We'd been told that the gates to the Palace would be opened at 3.30pm, so the Mother and I arrived at around 3.15pm. Evidently, the organisers had known all along that the keen ticket winners would arrive early, so they'd actually already started letting people in, which was fabby because we barely queued. The atmosphere outside Buckingham Palace was electric! Everyone was absolutely buzzing, waving flags and soaking up all the excitement. After going through airport-style security, we were in! We strolled through the courtyard in front of the palace and were given our incredible picnic hampers as we went (more on that later), and then we got to actually walk through part of Buckingham Palace to get to the garden. As you can imagine, it is super grand inside - unfortunately we weren't allowed to take pictures. What was lovely was that we weren't rushed through or anything, and the staff (who must have nearly outnumbered the guests!) were so delightfully friendly and helpful, frequently wishing us an enjoyable time (but not overdoing it!)
Unsurprisingly, everything in the garden was beautiful. There were stylish marquees dotted around for sheltering, different musicians playing (from steel bands to jazz), and delightfully classy loos (no portaloos for the royals!) We were free to stroll wherever we pleased, and it was really nice chatting to different people. I really liked that because each winner had won two tickets, everyone was walking round in couples, from mothers and daughters to husbands and wives. It was such a friendly atmosphere, as I suppose everyone just felt so thrilled, excited and lucky to be there. And because the 10,000 tickets had been allocated randomly, there really were all sorts there - some people had dressed up for the occasion as if they were going to Ascot, whereas others were in Union Jack style fancy dress. The mother and I went for somewhere in the middle.
And now, the picnic hamper. It was absolutely incredible to be honest! I'd found out what food we were getting beforehand (all done by Heston Blumenthal, don'tcha know) but I wasn't expecting it all to be in such a beautiful wicker basket/cool bag. Such a great souvenir. Not only was there loads of delicious food ("jubilee" chicken, duchy oatcakes, fancy chutney, four mini bread rolls, chilled soup, cheese, two cakes, strawberry crumble crunch pudding and more), we also got a pack of 12 hand wipes (I'm not sure quite how messy they were expecting us to get!), a beautiful souvenir programme and a delightful (and sturdy) blue rain poncho, with the Jubilee emblem design.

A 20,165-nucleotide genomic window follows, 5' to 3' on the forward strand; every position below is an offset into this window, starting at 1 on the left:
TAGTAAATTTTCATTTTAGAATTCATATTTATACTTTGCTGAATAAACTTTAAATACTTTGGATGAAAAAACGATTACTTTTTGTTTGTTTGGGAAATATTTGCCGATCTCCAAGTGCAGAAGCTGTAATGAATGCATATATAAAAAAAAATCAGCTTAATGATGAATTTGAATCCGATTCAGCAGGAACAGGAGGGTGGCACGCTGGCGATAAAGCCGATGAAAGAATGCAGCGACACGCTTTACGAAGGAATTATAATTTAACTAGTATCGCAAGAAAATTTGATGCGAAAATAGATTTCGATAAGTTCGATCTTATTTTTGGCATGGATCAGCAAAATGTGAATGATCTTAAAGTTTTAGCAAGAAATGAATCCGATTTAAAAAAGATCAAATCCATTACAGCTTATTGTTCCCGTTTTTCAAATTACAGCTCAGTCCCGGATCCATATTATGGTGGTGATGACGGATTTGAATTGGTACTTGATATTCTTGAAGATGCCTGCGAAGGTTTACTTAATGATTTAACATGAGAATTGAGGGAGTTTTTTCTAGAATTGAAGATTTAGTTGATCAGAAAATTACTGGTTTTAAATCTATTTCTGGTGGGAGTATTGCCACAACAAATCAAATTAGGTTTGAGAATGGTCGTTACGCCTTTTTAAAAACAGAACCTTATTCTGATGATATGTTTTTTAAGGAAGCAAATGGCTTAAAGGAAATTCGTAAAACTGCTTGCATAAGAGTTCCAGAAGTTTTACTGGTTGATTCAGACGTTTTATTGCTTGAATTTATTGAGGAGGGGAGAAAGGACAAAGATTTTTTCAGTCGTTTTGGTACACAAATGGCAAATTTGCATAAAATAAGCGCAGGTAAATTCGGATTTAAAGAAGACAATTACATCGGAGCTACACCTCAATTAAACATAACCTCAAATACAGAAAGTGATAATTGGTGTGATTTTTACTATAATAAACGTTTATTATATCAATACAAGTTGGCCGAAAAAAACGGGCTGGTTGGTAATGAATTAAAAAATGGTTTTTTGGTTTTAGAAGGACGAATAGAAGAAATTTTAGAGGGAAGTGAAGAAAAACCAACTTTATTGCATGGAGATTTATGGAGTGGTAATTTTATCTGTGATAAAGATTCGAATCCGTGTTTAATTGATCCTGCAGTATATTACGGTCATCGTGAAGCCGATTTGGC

Not only that, but we all got unlimited bottles of water (again, with a special Jubilee label) and elderflower. We each had one drinks voucher, entitling us to either a flute of Champagne or a pint of beer. Obvs mother and I went for the Champagne (Moet, natch), and although the flute was plastic, it didn't look it. THEN - yes there's more - staff started coming out with loads of tubs of ice cream for us all. It's ridiculous that we didn't pay for any of this (don't hate me!)
So the mother and I casually strolled around the gardens and their beautiful pond, generally having an amazing time. It was quite funny because there were a couple of showers, and the lawn suddenly turned completely blue as everyone threw on their ponchos. Overall, we were lucky with the weather though, especially compared to the torrential downpours for the flotilla the day before. More excitement came in the form of meeting and chatting to Daily Telegraph journalist, Bryony Gordon, whose piece we ended up quoted in the next day (read it here)! I LOVE her writing so this was super cool for me (she seemed to love that my mum's and my names are Monica and Rachel, like in Friends). I also met Made In Chelsea's Ollie Locke, who evidently thought the concert and picnic were more important than watching his series finale. Good priorities. What's more, I myself actually got recognised by someone because of my interview live on Sky News on the morning of the concert, which is hilarious (read all about my interview here.) I think it's really sweet as well that some members of the Royal Family actually came down to the garden to mingle with us mere commoners too, such as Princesses Anne, Beatrice and Eugenie.
At around 6pm after we'd all had the perfect amount of time in the garden, we started to be casually ushered round to get into our seats for the concert. It wasn't forceful, and we could all take our time and finish off our ice creams. The staff really were fantastic - they went round collecting rubbish all the time, were always smiley and were extremely polite when trying to get us all from one place to the next.